St Andrews Students' Association
Student Sex Worker Support

Student Sex Worker Support

I’ve been working on creating a support resource for students who engage in sex work, and I’m delighted to say that the resource is now live on the Students’ Association website.


When I was elected as DoWell, one of my core manifesto aims was to create a support resource for students who engage in sex work. This has been an advocacy area of mine throughout my time at university, and I studied sex work decriminalisation activist zines and the creation of community and alternative knowledge as part of their advocacy for my dissertation. 

I’ve been working on this with students, Students’ Association, and University colleagues behind the scenes, and I’m delighted to say that the resource is now live on the Students’ Association website

We have content on:  

  • The law in Scotland 
  • Information from University departments 
  • Harm reduction  
  • Online safety  
  • Physical safety 
  • Sexual health 
  • Mental health  
  • Support resources  
  • Specialist sex work support services 
  • Other support services 
  • Sexual health testing 

It was important to me that the resource centred on harm reduction and non-judgemental support, as my research and the activism of many prominent sex worker-led organisations advocate for this as the safest way for people to engage in sex work.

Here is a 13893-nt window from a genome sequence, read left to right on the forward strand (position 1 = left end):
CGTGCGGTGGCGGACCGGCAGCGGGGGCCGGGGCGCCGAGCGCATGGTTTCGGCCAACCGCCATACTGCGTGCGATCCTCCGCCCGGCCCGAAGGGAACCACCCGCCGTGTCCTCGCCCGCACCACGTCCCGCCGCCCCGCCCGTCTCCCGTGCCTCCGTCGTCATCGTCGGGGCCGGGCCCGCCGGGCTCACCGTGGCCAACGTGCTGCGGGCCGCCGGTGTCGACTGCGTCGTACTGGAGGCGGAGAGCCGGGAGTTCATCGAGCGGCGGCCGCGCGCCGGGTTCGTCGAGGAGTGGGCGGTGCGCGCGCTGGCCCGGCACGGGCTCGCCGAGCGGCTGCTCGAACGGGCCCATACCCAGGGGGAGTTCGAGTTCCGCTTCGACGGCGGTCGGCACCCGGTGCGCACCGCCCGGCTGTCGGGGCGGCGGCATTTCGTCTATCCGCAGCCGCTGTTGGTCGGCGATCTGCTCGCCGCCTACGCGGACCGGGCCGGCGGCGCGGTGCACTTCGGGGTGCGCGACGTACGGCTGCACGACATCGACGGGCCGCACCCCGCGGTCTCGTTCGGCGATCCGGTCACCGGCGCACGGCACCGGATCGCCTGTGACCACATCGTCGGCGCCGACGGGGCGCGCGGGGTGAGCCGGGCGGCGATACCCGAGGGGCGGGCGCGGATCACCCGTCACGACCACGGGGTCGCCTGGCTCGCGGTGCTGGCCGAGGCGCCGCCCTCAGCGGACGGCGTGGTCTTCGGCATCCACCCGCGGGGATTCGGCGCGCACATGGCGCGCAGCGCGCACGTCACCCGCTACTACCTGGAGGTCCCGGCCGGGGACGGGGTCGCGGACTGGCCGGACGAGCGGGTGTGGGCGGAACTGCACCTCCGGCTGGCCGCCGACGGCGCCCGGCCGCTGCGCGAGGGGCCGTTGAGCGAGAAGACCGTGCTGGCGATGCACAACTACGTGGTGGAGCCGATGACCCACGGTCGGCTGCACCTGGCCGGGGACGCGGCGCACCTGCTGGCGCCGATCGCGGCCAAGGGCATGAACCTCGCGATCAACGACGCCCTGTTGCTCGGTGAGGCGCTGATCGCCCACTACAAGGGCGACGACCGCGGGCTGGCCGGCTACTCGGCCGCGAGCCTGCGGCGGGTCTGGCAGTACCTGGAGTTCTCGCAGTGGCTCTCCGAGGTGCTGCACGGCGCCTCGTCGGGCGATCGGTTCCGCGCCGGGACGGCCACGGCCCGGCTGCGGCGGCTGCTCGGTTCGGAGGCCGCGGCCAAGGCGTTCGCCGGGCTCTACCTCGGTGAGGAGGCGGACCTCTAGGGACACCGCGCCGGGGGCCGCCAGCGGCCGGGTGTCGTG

While I know that it’s a complex issue for many people, I hope we can agree that it’s important we keep sex workers as safe as we can, which includes acknowledging sex work, reducing societal stigma, and empowering sex workers with information and resources to help keep them safe. 

The cost of living crisis has shown us that people are having to make difficult decisions around money. In fact, research from Save the Student over the last few years has shown that around 3% of students have tried sex work of some form, and that up to 9% would consider working in the sex industry in a cash emergency. Similarly, a national survey from Swansea University in 2015 found that 22% of UK students had considered working in the sex industry. This shows us that these kinds of resources are essential, if people in our community are deciding that sex work is the best option for them to be able to afford to study. Other universities and students’ associations already have support resources on their website for student sex workers, and it’s important we don’t get left behind. 

In January, SRC passed a motion that the Students’ Association should advocate for a harm reduction approach to sex work. This important step has given the Association a strong foundation from which we can advocate for harm reduction approaches when it comes to policy and support initiatives both within our community and nationally. I’m so excited that we’ve taken these initial but important steps in showing vocal support to student sex workers. 

If you are working in the sex industry, or you are considering it, the resource is here for you. 

Caitlin Ridgway, Director of Wellbeing & Equality 2023-24